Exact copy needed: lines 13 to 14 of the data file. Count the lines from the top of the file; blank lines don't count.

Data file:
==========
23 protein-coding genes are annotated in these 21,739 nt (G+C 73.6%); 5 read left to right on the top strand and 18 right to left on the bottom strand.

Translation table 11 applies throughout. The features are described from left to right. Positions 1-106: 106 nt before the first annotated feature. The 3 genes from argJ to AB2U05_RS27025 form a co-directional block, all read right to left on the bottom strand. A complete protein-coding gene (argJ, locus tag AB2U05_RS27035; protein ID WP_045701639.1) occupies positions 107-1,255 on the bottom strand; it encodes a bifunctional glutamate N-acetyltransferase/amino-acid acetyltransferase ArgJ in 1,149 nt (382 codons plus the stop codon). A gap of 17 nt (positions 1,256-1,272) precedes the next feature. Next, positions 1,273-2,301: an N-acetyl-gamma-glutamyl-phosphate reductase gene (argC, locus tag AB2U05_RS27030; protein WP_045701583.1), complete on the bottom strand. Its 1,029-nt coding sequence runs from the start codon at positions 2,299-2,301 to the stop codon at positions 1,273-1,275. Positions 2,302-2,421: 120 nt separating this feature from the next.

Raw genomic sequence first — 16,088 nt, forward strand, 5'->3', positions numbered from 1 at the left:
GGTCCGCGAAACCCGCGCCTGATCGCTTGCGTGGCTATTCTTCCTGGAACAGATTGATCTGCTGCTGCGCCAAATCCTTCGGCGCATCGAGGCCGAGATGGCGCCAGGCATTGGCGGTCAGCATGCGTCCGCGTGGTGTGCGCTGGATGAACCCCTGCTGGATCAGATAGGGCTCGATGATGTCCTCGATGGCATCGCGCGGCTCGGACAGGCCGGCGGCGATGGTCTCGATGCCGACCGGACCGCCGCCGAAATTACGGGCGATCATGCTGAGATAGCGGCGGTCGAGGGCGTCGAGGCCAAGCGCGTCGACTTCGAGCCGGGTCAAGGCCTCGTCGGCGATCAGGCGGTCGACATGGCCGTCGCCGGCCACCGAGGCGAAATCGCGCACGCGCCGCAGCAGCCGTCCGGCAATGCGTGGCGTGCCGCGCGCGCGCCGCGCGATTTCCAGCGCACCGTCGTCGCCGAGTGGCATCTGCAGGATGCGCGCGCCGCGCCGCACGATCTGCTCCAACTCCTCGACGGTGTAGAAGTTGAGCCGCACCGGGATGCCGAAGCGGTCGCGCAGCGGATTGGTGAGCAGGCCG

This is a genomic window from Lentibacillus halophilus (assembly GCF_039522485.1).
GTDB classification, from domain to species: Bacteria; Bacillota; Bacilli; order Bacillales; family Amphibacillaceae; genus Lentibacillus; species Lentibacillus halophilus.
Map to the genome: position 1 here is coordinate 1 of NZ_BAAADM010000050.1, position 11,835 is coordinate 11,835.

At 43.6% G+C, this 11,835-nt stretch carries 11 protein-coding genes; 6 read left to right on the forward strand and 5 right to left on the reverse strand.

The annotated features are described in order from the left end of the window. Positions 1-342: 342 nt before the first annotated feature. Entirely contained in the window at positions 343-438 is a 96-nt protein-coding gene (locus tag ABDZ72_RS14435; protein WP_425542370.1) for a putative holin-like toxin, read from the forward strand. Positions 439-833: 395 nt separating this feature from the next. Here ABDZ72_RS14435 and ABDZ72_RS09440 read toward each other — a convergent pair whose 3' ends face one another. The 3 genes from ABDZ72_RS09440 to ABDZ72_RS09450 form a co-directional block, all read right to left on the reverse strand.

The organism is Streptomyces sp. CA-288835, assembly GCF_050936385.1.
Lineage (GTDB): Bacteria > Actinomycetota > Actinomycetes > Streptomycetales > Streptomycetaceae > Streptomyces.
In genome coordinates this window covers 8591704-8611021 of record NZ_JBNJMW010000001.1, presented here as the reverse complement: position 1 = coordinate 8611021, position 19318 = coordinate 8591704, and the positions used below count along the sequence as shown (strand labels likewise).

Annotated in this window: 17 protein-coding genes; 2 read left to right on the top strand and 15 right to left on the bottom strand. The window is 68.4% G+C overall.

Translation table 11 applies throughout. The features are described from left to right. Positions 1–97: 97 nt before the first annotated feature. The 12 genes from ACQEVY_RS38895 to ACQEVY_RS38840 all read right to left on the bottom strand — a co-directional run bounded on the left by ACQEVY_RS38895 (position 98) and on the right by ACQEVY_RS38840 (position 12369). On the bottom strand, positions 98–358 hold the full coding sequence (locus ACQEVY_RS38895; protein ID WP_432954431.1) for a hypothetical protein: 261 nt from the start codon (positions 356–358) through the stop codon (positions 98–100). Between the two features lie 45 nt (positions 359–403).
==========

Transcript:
Annotated in this window: 17 protein-coding genes; 2 read left to right on the top strand and 15 right to left on the bottom strand. The window is 68.4% G+C overall.

Translation table 11 applies throughout. The features are described from left to right. Positions 1–97: 97 nt before the first annotated feature. The 12 genes from ACQEVY_RS38895 to ACQEVY_RS38840 all read right to left on the bottom strand — a co-directional run bounded on the left by ACQEVY_RS38895 (position 98) and on the right by ACQEVY_RS38840 (position 12369). On the bottom strand, positions 98–358 hold the full coding sequence (locus ACQEVY_RS38895; protein ID WP_432954431.1) for a hypothetical protein: 261 nt from the start codon (positions 356–358) through the stop codon (positions 98–100). Between the two features lie 45 nt (positions 359–403).